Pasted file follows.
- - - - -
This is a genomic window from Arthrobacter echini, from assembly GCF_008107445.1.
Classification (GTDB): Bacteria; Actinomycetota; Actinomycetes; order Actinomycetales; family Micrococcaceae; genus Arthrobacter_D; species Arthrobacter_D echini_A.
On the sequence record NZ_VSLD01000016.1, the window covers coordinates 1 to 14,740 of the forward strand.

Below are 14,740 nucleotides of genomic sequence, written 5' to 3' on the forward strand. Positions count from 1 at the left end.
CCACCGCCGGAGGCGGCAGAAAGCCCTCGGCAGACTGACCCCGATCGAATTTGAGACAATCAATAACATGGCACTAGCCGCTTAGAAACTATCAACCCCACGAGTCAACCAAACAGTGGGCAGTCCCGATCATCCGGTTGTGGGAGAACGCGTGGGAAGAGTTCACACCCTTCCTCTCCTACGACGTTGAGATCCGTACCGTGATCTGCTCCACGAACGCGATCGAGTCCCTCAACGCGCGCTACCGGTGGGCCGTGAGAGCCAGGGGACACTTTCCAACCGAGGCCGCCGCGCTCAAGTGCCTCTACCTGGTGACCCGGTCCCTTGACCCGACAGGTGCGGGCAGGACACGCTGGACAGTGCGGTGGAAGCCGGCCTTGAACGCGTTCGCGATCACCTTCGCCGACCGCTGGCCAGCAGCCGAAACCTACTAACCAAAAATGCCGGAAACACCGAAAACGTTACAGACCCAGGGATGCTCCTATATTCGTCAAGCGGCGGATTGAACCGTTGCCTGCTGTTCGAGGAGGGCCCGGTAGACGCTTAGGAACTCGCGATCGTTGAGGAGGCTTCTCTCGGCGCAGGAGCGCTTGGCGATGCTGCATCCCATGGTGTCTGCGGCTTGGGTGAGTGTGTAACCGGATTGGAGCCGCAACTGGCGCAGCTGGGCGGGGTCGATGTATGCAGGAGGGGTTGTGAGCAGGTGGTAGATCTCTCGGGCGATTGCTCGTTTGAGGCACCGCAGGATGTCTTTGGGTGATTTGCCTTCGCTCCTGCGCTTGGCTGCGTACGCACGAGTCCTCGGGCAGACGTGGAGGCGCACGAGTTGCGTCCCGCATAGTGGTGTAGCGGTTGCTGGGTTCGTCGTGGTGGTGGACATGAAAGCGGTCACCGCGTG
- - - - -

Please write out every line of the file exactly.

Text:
This is a genomic window from Arthrobacter echini, from assembly GCF_008107445.1.
Classification (GTDB): Bacteria; Actinomycetota; Actinomycetes; order Actinomycetales; family Micrococcaceae; genus Arthrobacter_D; species Arthrobacter_D echini_A.
On the sequence record NZ_VSLD01000016.1, the window covers coordinates 1 to 14,740 of the forward strand.

Below are 14,740 nucleotides of genomic sequence, written 5' to 3' on the forward strand. Positions count from 1 at the left end.
CCACCGCCGGAGGCGGCAGAAAGCCCTCGGCAGACTGACCCCGATCGAATTTGAGACAATCAATAACATGGCACTAGCCGCTTAGAAACTATCAACCCCACGAGTCAACCAAACAGTGGGCAGTCCCGATCATCCGGTTGTGGGAGAACGCGTGGGAAGAGTTCACACCCTTCCTCTCCTACGACGTTGAGATCCGTACCGTGATCTGCTCCACGAACGCGATCGAGTCCCTCAACGCGCGCTACCGGTGGGCCGTGAGAGCCAGGGGACACTTTCCAACCGAGGCCGCCGCGCTCAAGTGCCTCTACCTGGTGACCCGGTCCCTTGACCCGACAGGTGCGGGCAGGACACGCTGGACAGTGCGGTGGAAGCCGGCCTTGAACGCGTTCGCGATCACCTTCGCCGACCGCTGGCCAGCAGCCGAAACCTACTAACCAAAAATGCCGGAAACACCGAAAACGTTACAGACCCAGGGATGCTCCTATATTCGTCAAGCGGCGGATTGAACCGTTGCCTGCTGTTCGAGGAGGGCCCGGTAGACGCTTAGGAACTCGCGATCGTTGAGGAGGCTTCTCTCGGCGCAGGAGCGCTTGGCGATGCTGCATCCCATGGTGTCTGCGGCTTGGGTGAGTGTGTAACCGGATTGGAGCCGCAACTGGCGCAGCTGGGCGGGGTCGATGTATGCAGGAGGGGTTGTGAGCAGGTGGTAGATCTCTCGGGCGATTGCTCGTTTGAGGCACCGCAGGATGTCTTTGGGTGATTTGCCTTCGCTCCTGCGCTTGGCTGCGTACGCACGAGTCCTCGGGCAGACGTGGAGGCGCACGAGTTGCGTCCCGCATAGTGGTGTAGCGGTTGCTGGGTTCGTCGTGGTGGTGGACATGAAAGCGGTCACCGCGTG